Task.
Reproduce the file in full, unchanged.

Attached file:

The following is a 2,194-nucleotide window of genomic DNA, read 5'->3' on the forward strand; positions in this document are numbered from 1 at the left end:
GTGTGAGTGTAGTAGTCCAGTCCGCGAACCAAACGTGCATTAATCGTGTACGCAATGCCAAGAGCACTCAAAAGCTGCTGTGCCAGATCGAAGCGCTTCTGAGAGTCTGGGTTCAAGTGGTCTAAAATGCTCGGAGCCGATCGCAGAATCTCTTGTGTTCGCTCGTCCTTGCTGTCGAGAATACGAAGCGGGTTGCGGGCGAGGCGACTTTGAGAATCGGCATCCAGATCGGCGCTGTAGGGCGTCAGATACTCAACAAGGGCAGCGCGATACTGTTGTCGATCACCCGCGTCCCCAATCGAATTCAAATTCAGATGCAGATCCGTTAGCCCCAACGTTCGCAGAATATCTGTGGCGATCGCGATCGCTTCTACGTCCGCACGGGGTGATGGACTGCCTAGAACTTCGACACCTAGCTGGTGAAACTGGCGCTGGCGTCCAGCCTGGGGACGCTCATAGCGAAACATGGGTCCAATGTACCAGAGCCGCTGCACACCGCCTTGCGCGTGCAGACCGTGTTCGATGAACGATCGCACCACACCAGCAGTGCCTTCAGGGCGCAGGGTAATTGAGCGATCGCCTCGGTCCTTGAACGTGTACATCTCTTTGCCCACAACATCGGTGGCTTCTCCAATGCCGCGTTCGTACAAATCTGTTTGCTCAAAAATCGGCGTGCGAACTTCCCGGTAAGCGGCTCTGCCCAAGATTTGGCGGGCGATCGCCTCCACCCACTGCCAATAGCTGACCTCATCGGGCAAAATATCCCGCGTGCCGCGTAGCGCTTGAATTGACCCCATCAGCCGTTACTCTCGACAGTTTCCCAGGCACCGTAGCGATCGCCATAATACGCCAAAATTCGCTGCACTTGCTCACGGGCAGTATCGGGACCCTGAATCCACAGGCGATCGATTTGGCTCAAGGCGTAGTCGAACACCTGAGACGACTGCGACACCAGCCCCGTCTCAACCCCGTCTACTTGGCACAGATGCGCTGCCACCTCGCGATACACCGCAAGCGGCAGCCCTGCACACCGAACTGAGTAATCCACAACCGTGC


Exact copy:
The following is a 2,194-nucleotide window of genomic DNA, read 5'->3' on the forward strand; positions in this document are numbered from 1 at the left end:
GTGTGAGTGTAGTAGTCCAGTCCGCGAACCAAACGTGCATTAATCGTGTACGCAATGCCAAGAGCACTCAAAAGCTGCTGTGCCAGATCGAAGCGCTTCTGAGAGTCTGGGTTCAAGTGGTCTAAAATGCTCGGAGCCGATCGCAGAATCTCTTGTGTTCGCTCGTCCTTGCTGTCGAGAATACGAAGCGGGTTGCGGGCGAGGCGACTTTGAGAATCGGCATCCAGATCGGCGCTGTAGGGCGTCAGATACTCAACAAGGGCAGCGCGATACTGTTGTCGATCACCCGCGTCCCCAATCGAATTCAAATTCAGATGCAGATCCGTTAGCCCCAACGTTCGCAGAATATCTGTGGCGATCGCGATCGCTTCTACGTCCGCACGGGGTGATGGACTGCCTAGAACTTCGACACCTAGCTGGTGAAACTGGCGCTGGCGTCCAGCCTGGGGACGCTCATAGCGAAACATGGGTCCAATGTACCAGAGCCGCTGCACACCGCCTTGCGCGTGCAGACCGTGTTCGATGAACGATCGCACCACACCAGCAGTGCCTTCAGGGCGCAGGGTAATTGAGCGATCGCCTCGGTCCTTGAACGTGTACATCTCTTTGCCCACAACATCGGTGGCTTCTCCAATGCCGCGTTCGTACAAATCTGTTTGCTCAAAAATCGGCGTGCGAACTTCCCGGTAAGCGGCTCTGCCCAAGATTTGGCGGGCGATCGCCTCCACCCACTGCCAATAGCTGACCTCATCGGGCAAAATATCCCGCGTGCCGCGTAGCGCTTGAATTGACCCCATCAGCCGTTACTCTCGACAGTTTCCCAGGCACCGTAGCGATCGCCATAATACGCCAAAATTCGCTGCACTTGCTCACGGGCAGTATCGGGACCCTGAATCCACAGGCGATCGATTTGGCTCAAGGCGTAGTCGAACACCTGAGACGACTGCGACACCAGCCCCGTCTCAACCCCGTCTACTTGGCACAGATGCGCTGCCACCTCGCGATACACCGCAAGCGGCAGCCCTGCACACCGAACTGAGTAATCCACAACCGTGC